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April 2005 - Feature Article 1

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FEATURE ARTICLE 1

Meeting the ICE Budget

VolunTourism offers funding support for Incentives, Conventions, and Events (ICE)

As Incentive Travel Executives, and Meeting and Event Professionals, you are very familiar with budgetary constraints. In fact, you are confronted by them on a daily basis as you prepare for your next Incentive, Convention or Event (ICE). So what if you came to discover that someone else in this world dealt with similar concerns? Would you have the professional empathy to support them in dealing with their financial challenges as well?

In the land of nonprofit organizations, MONEY is a constant challenge. The realm in which nonprofit executives dwell is fraught with disdain when the money doesn’t fill the bank accounts as expected. Likewise there is little understanding of the financial strain with which nonprofits contend when they offer volunteer opportunities to individuals and groups that are so compelled. Here is a little quiz for you:

True or False: Volunteering requires expenditures and capital outlay on the part of nonprofit organizations.

True: Volunteering requires a significant contribution on the part of the nonprofit organizations that provide such experiences for volunteers. Typical outlays include: staff time, liability insurance, supplies & materials, tools and/or equipment, and other administrative and program-related expenses.

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True or False: Nonprofit organizations or suppliers of volunteer and community service activities should be treated as “vendors” and receive compensation for their products and services.

True: Organizations that coordinate and execute plans for voluntary and community service activities are vendors of a specialized product/service. There is staff time dedicated to community needs’ assessments as well as implementation of projects. These entities should be regarded as vendors and treated according to the standards and practices that you have established for your relations with all vendors and contractors for outsourced services.

How did you do with your quiz? Are you ready for that opportunity for infusing professional empathy into your negotiations with nonprofit organizations to support you in meeting your voluntary service goals and objectives?

Well, here is some very good news for you: VolunTourism may be one of the best options available in assisting you in meeting your ICE Budget AND in giving you those much needed alternative social activities, spousal programs, and team building exercises.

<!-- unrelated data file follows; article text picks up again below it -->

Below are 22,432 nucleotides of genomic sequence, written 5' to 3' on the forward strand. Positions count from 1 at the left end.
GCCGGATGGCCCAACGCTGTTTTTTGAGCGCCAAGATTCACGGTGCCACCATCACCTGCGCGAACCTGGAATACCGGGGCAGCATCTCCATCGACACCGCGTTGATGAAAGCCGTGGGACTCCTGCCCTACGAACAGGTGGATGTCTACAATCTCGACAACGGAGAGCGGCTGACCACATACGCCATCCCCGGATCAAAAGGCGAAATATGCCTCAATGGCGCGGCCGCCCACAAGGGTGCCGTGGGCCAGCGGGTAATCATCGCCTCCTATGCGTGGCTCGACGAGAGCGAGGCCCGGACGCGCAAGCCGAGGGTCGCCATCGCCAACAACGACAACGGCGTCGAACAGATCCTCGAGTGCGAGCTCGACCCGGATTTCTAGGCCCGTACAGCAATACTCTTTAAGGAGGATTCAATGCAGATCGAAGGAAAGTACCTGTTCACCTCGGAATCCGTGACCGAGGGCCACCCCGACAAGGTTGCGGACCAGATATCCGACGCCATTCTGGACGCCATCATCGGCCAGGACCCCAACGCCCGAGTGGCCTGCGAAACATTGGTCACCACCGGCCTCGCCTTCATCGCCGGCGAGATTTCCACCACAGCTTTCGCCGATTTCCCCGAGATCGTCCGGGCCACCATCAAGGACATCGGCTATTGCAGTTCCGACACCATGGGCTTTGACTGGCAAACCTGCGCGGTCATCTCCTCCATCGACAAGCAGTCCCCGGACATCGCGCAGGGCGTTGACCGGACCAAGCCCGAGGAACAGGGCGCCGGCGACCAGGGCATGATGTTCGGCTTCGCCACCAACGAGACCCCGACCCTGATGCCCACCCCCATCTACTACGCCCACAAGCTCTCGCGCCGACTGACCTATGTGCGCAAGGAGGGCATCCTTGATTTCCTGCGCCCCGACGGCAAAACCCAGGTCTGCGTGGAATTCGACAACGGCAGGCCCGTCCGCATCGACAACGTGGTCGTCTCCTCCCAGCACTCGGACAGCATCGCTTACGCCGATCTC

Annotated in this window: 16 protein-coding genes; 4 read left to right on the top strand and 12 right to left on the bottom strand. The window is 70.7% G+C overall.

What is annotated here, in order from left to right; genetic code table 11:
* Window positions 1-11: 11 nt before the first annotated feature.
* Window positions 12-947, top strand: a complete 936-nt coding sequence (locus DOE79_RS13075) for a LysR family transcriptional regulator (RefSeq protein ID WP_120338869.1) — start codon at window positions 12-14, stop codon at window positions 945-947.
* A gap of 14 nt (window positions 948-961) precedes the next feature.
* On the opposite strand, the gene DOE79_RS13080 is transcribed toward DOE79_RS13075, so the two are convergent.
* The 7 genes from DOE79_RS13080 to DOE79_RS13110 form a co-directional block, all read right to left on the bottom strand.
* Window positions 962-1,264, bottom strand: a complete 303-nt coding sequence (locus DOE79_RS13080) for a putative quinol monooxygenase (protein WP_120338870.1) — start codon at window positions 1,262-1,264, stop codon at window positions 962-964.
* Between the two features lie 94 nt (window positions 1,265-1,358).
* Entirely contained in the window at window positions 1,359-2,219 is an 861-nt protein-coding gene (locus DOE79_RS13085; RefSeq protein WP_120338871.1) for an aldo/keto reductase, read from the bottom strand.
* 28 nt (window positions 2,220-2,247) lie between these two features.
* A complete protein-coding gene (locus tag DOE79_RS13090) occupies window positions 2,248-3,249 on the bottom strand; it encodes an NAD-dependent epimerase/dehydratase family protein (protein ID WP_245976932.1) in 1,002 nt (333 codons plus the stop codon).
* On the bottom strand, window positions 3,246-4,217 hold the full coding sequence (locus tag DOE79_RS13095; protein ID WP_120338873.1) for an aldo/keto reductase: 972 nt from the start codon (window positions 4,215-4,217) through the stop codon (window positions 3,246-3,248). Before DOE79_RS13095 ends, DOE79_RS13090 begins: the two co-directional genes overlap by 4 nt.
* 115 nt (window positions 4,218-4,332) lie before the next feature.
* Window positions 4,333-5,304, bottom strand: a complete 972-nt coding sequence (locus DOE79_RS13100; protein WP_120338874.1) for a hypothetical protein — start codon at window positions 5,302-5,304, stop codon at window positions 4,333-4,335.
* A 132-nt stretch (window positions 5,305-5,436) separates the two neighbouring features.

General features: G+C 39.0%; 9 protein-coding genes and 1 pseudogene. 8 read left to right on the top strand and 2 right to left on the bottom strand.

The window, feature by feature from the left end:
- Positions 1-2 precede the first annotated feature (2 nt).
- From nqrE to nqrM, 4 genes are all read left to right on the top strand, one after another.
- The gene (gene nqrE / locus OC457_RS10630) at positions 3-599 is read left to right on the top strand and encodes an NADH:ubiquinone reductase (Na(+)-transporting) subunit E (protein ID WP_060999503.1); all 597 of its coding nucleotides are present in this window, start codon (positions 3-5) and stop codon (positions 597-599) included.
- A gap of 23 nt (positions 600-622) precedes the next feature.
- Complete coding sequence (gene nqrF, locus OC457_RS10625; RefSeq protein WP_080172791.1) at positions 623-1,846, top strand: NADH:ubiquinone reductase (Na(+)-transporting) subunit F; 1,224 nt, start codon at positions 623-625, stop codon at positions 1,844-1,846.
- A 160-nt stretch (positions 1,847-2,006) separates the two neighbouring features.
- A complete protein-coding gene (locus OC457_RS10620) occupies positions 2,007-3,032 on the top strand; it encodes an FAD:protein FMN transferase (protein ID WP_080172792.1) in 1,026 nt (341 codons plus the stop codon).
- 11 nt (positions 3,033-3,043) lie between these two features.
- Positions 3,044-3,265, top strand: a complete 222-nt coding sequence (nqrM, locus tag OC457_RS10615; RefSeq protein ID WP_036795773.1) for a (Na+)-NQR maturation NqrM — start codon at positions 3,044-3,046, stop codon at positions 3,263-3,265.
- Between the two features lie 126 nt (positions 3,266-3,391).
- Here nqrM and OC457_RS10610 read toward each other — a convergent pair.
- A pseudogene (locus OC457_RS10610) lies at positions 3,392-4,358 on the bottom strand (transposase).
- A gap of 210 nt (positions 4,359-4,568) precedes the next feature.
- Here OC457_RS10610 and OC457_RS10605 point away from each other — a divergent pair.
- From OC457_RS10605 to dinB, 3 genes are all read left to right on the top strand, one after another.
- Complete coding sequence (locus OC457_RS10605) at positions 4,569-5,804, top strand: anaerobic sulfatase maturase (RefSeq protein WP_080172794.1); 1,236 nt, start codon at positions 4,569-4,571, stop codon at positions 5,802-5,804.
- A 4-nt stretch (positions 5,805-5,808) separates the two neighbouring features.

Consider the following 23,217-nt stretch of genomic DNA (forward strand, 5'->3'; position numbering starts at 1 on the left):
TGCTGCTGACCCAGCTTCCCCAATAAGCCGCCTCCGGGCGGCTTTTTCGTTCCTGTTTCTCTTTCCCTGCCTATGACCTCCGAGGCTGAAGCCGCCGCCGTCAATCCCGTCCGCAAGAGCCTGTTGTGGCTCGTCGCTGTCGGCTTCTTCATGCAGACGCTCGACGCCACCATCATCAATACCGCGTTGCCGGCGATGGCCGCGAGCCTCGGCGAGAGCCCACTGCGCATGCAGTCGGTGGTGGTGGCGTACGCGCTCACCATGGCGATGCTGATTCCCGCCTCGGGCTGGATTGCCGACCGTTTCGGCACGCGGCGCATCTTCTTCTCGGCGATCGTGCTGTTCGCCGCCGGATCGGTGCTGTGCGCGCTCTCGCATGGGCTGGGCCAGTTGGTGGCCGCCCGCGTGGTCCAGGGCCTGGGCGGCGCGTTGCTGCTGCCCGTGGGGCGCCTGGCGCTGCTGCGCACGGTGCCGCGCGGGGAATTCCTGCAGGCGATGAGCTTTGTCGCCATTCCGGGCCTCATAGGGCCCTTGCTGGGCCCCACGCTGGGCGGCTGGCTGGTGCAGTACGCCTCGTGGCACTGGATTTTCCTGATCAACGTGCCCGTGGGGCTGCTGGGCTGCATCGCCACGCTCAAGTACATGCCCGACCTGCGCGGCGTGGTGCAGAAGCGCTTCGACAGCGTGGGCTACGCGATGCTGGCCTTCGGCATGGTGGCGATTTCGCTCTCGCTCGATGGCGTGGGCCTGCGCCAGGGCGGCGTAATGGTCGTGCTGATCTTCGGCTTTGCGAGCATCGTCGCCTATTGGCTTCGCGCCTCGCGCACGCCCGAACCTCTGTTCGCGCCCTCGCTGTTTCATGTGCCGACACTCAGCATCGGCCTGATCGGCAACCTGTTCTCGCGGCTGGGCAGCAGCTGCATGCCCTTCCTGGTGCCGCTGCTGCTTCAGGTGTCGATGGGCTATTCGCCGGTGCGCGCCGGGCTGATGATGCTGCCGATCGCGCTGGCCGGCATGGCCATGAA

But why, you may ask? MONEY is the answer!

VolunTourism gives you financial flexibility. Of course, you achieve the goals and objectives of the client AND serve the destination and its residents. But there is more, much more.

What if the gift that you purchase to have sitting in the room awaiting your guest was purchased from a women’s cooperative in a region where the daily wage is $5?

What if the “social” activity that you conduct is assembling organic garden starter kits for the families of these women?

And what if you were able to get co-op marketing dollars or philanthropic dollars from your corporate foundation to pay for the materials and coordination costs?

Would this be viewed as an asset to you and your client?

I think I heard a “Yes” in there somewhere.

VolunTourism IS how to conduct social activities, team building, and spousal programs in a destination. The list of benefits is LARGE:

  • Social impact on the destination and its residents
  • Multiple funding options – co-op dollars, philanthropic dollars, grants
  • Incorporating creative elements – gifts, etc. – from the destination
  • Tax deductible contributions – 501(c)3 status of the nonprofit partner
  • Memorable activities for your clients
  • Team building, social activities, and spousal programs - All - WITH PURPOSE!

For the savvy meeting professional you may also be able to convince a client to host a VolunTourism event prior to a convention. This is an excellent way to meet or exceed your room block.

However, as you are pinching yourself wondering if this is really too good to be true, remember that your partner in soliciting the approval of your client is the nonprofit executive. You know, the one that you are going to pay for their hard work and effort in implementing a great VolunTourism event for you and your team and helping you to meet your ICE Budget.

Ira Almeas is a partner in Impact Incentives & Meetings, Inc, based in East Hanover, New Jersey - the company he co-founded over 13 years ago with his mother, Linda. The performance improvement company has earned its niche as a highly creative organization that offers personalized service that can not be found in the larger IT houses. Impact's success has led to many articles in incentive, marketing and travel trade publications highlighting their creative use of incentives & meetings for their Fortune 500 clients.

If you would like to learn more about Ira and his team, please visit: www.impact4good.com

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VolunTourism:
A seamlessly integrated combination of voluntary service to a destination and the best, traditional elements of travel—arts, culture, geography, and history—in that destination.

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Fax: 619.426.6664

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